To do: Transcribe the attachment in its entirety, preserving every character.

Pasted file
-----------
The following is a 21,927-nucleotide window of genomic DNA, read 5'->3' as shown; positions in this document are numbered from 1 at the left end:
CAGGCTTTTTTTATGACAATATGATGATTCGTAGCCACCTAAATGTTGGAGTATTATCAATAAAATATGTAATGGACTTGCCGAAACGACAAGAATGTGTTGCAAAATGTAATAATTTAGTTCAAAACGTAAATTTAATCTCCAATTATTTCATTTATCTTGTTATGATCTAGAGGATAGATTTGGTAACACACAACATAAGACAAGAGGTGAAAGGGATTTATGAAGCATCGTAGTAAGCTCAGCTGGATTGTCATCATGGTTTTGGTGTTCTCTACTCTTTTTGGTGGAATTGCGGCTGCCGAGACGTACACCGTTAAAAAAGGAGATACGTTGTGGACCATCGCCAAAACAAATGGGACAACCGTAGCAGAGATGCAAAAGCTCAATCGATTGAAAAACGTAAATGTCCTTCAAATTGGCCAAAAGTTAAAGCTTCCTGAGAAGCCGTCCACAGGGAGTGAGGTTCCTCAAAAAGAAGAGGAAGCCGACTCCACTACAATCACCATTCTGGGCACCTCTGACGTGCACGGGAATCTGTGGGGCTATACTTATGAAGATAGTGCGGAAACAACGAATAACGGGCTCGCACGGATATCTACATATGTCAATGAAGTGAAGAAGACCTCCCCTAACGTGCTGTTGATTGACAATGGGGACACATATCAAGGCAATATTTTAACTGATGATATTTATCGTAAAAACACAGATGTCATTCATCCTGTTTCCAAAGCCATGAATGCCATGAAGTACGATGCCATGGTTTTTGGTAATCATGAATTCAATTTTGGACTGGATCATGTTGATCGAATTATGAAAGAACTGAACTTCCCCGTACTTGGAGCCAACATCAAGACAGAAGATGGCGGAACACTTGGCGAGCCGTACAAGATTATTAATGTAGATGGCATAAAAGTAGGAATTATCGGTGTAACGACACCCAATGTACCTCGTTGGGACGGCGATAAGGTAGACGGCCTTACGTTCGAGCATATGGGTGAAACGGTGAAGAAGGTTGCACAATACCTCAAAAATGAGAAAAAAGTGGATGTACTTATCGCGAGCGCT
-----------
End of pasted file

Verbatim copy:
The following is a 21,927-nucleotide window of genomic DNA, read 5'->3' as shown; positions in this document are numbered from 1 at the left end:
CAGGCTTTTTTTATGACAATATGATGATTCGTAGCCACCTAAATGTTGGAGTATTATCAATAAAATATGTAATGGACTTGCCGAAACGACAAGAATGTGTTGCAAAATGTAATAATTTAGTTCAAAACGTAAATTTAATCTCCAATTATTTCATTTATCTTGTTATGATCTAGAGGATAGATTTGGTAACACACAACATAAGACAAGAGGTGAAAGGGATTTATGAAGCATCGTAGTAAGCTCAGCTGGATTGTCATCATGGTTTTGGTGTTCTCTACTCTTTTTGGTGGAATTGCGGCTGCCGAGACGTACACCGTTAAAAAAGGAGATACGTTGTGGACCATCGCCAAAACAAATGGGACAACCGTAGCAGAGATGCAAAAGCTCAATCGATTGAAAAACGTAAATGTCCTTCAAATTGGCCAAAAGTTAAAGCTTCCTGAGAAGCCGTCCACAGGGAGTGAGGTTCCTCAAAAAGAAGAGGAAGCCGACTCCACTACAATCACCATTCTGGGCACCTCTGACGTGCACGGGAATCTGTGGGGCTATACTTATGAAGATAGTGCGGAAACAACGAATAACGGGCTCGCACGGATATCTACATATGTCAATGAAGTGAAGAAGACCTCCCCTAACGTGCTGTTGATTGACAATGGGGACACATATCAAGGCAATATTTTAACTGATGATATTTATCGTAAAAACACAGATGTCATTCATCCTGTTTCCAAAGCCATGAATGCCATGAAGTACGATGCCATGGTTTTTGGTAATCATGAATTCAATTTTGGACTGGATCATGTTGATCGAATTATGAAAGAACTGAACTTCCCCGTACTTGGAGCCAACATCAAGACAGAAGATGGCGGAACACTTGGCGAGCCGTACAAGATTATTAATGTAGATGGCATAAAAGTAGGAATTATCGGTGTAACGACACCCAATGTACCTCGTTGGGACGGCGATAAGGTAGACGGCCTTACGTTCGAGCATATGGGTGAAACGGTGAAGAAGGTTGCACAATACCTCAAAAATGAGAAAAAAGTGGATGTACTTATCGCGAGCGCT